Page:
By Anne Morrissy
In a pivotal episode of the top-rated CBS TV show The Big Bang Theory that aired in 2013, the show’s famous band of nerds engaged in a high-spirited game of the fantasy role-playing game Dungeons & Dragons. An estimated 16.3 million viewers tuned in to watch that episode when it first aired and countless more will see it in re-runs and syndication, proving that Dungeons & Dragons, a game invented 40 years ago in a Lake Geneva basement maintains an iconic place in the public consciousness.
In the 1980s, Dungeons & Dragons, or D&D to those in the gaming community, rocketed to mass popularity: in 1983, the New York Times mused that it might become “the great game of the 1980s,” a prescient observation that eventually proved correct.
To role-playing game fans and devoted players of Dungeons & Dragons, Lake Geneva is something like a holy Mecca. It was here in 1968 that local gamer E. Gary Gygax (“Gary” to everyone who knew him) first organized a small convention for game enthusiasts at Horticultural Hall that he called (as a tongue-in-cheek homage to his love of history) the “Geneva Convention” or Gen Con. It was here in 1972 that Gygax sat down with his friend and fellow gamer Dave Arneson and first played an early prototype of what would eventually become Dungeons & Dragons. And from the 1970s to the 1990s, Lake Geneva would be the worldwide headquarters of TSR, Inc., the company that Gygax founded to publish and distribute this new gaming phenomenon, spawning a universe of related products and paving the way to the world of games we live in today.
IMAGINATION: THE ESSENCE AND LEGACY OF E. GARY GYGAX
Gary Gygax was born in Chicago in 1938, but moved to Lake Geneva at the age of 8 when his parents decided to return to his mother’s hometown. Gygax’s father was a Swiss immigrant who played in the Chicago Symphony Orchestra and his mother was descended from early pioneer settlers of Walworth County. According to Gygax’s wife Gail, his mother was an avid reader of fantasy novels and even dabbled in writing herself. “I recently found the 1923 yearbook from the old Lake Geneva High School,” she says. “Gary’s mother wrote the foreword for the freshman class that year and it was done in a fantasy vein.” As a child, Gygax was steeped in a world of imagination. His mother read him fantasy stories and his father told him fairy tales from his native Switzerland. “My father was always a storyteller,” remembers Gygax’s son (and TSR employee) Ernest.
As an adult, Gygax became a successful insurance underwriter in Chicago, but he had a passionate hobby: games. In the 1950s when tabletop miniature war games were introduced to the market, Gygax became an avid player, eventually designing his own variants of the games and playing with other fans in a local gaming club and via mail. In 1967, the year he moved back to Lake Geneva from Chicago, he formed the International Federation of Wargamers to share his hobby with other local gamers. He built a large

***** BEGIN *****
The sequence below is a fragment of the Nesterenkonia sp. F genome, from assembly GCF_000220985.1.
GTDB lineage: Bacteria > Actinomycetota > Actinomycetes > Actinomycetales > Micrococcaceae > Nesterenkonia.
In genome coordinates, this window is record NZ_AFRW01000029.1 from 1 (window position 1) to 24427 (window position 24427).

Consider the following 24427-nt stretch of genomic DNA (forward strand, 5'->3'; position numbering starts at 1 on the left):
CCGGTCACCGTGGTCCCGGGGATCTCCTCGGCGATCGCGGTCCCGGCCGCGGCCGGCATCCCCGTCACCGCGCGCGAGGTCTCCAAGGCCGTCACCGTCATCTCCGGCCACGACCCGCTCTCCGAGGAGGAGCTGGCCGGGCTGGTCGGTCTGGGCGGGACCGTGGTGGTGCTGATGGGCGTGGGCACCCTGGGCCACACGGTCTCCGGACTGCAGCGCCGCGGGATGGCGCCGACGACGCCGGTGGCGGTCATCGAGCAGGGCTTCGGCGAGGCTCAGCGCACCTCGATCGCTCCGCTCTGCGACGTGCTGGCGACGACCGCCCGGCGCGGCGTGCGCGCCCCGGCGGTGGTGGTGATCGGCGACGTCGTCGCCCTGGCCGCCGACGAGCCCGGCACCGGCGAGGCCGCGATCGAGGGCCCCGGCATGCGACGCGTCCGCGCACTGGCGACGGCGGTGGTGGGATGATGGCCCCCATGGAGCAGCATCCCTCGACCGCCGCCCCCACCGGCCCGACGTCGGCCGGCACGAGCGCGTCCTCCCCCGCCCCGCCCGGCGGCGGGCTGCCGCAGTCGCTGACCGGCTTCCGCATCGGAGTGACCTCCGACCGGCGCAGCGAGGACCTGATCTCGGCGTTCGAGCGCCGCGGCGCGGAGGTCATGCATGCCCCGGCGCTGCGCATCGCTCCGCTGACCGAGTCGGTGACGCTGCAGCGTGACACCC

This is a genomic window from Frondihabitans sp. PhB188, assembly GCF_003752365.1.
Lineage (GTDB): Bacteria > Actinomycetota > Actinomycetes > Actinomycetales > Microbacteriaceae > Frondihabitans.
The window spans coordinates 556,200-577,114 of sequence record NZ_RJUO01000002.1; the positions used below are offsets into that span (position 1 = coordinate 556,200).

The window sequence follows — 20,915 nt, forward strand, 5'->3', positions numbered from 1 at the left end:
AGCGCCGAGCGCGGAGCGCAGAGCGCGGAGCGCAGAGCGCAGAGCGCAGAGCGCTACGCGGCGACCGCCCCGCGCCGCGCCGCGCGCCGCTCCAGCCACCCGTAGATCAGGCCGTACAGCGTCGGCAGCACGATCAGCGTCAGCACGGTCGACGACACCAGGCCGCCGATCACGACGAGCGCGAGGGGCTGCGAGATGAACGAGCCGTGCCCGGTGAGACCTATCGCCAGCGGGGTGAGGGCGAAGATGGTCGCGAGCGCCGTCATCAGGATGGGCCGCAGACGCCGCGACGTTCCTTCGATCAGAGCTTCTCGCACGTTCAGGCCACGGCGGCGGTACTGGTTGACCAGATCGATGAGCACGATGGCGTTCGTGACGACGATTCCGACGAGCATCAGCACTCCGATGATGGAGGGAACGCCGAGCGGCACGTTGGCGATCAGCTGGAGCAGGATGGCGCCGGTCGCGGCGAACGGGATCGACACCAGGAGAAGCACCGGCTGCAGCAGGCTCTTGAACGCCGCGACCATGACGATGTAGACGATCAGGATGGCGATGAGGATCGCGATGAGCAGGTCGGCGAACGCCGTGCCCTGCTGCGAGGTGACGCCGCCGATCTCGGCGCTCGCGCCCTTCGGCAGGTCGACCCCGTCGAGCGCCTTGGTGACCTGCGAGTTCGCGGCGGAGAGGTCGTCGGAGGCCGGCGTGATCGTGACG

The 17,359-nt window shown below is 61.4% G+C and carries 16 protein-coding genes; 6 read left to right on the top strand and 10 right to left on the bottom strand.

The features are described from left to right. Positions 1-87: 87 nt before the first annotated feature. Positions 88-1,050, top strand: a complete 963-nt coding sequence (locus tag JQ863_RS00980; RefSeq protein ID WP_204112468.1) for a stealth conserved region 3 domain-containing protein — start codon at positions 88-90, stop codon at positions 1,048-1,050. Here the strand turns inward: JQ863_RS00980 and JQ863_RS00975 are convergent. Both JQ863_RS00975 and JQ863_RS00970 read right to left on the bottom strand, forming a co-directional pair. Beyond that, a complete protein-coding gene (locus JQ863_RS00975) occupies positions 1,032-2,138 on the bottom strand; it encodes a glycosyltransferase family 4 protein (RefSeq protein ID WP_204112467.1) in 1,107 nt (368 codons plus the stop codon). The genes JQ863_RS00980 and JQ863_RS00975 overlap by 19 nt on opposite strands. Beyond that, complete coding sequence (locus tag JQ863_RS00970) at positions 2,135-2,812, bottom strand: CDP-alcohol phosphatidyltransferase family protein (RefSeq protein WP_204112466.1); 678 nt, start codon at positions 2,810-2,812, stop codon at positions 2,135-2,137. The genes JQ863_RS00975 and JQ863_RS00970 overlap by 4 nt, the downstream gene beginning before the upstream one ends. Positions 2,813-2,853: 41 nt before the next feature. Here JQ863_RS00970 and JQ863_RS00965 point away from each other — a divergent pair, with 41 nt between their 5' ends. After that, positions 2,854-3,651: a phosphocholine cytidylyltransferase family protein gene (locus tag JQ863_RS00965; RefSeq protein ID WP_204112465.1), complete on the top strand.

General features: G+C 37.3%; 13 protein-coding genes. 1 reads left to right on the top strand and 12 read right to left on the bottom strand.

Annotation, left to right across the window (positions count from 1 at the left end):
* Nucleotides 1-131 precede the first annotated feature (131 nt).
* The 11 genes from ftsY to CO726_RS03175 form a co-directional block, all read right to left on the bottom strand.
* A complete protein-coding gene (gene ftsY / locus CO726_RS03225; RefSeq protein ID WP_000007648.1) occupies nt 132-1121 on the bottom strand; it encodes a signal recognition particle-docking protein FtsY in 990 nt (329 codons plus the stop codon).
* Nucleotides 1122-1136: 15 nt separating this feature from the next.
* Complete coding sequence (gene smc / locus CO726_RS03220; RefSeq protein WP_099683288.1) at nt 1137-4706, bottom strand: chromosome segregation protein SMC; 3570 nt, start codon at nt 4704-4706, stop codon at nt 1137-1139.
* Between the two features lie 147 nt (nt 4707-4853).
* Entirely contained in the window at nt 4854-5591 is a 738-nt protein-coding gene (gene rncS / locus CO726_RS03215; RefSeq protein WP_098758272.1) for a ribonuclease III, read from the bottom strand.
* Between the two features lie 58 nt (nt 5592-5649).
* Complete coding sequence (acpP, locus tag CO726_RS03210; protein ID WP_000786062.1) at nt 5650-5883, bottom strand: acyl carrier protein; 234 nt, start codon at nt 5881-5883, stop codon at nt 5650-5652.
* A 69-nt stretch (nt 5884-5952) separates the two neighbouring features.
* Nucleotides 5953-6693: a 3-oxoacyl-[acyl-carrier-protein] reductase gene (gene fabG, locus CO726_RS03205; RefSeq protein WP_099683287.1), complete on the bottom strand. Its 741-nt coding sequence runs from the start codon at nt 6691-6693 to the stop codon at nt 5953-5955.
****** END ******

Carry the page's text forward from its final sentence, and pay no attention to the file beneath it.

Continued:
sand table in his basement at 330 Center Street in Lake Geneva and used it to stage miniature war games with like-minded friends. That year, he organized a 20-person gaming convention in his basement. The event proved so popular that the next year he rented Horticultural Hall and named the event “Gen Con.”
BIRTH OF A NEW GENRE
In 1969, at the second Gen Con at Horticultural Hall, Gygax met a fellow gamer and University of Minnesota student named Dave Arneson. Despite the age difference, they quickly became friends and collaborators. By this time, Gygax was freelancing with several war game publishers to write supplements and extensions for the games he loved so much. In one of these supplements, Gygax developed a fantasy-themed extension derived from characters featured in the novels of J.R.R. Tolkien (The Hobbit was a favorite of Gygax’s.) Arneson applied these fantasy elements to an extension of one of the war games he and Gygax played together and called it the Blackmoor Campaign. The two friends sat down to play Arneson’s version in 1972 and realized they were on the cusp of something big.
Prior to that time, most games fell into a few broad categories: classics like chess and checkers, card games, dice games, board games and the relatively new invention of war games that utilized miniature figures moving around a field according to a complicated book of rules. In 1972, building on the concept of these war games, Gygax and Arneson began collaborating on an entirely new kind of game they called “The Fantasy Game” that combined elements of board games, war games and dice games but added an interesting twist — each player assumed a character and made decisions as that character in order to advance play. Each level that a player achieved unlocked new powers and abilities for that character. Arneson and Gygax had invented the first role-playing game.
Realizing the marketability of their new concept, Gygax began seeking capital to publish and distribute the game, which was now renamed Dungeons & Dragons. Partnering with local backers Don Kaye and Brian Blume, he founded a company he called Tactical Studies Rules (it would eventually be rechristened TSR Inc.) in October of 1973 and distributed the first commercial version of Dungeons & Dragons in January of 1974.
“It was incredible,” remembers Jim Ward, an early fan of the game and eventually an employee of the company. “I was entranced … it allowed me to use my imagination. In my first game, I remember, I fought and dealt with King Kong … it was just great.”
Initially Gygax published just 1,000 copies of the game and sold them for $10 each at hobby shops and gaming conventions. They sold out in less than a year. The meteoric rise of Dungeons & Dragons had begun.
EXPANSION AND UNCERTAINTY
Almost immediately, the game’s success inspired a host of related ventures. Gygax founded a magazine called The Strategic Review (later called The Dragon) to provide a periodical for role-playing gamers. He wrote and published supplements for Dungeons & Dragons to extend play of the game. He and Blume developed a historical role-playing game called Boot Hill, and came out with a version of Dungeons & Dragons developed specifically for young players. They also opened a hobby shop in Gygax’s basement to sell their products, run by Gygax’s son Ernest who eventually became the executive vice president in charge of consumer services.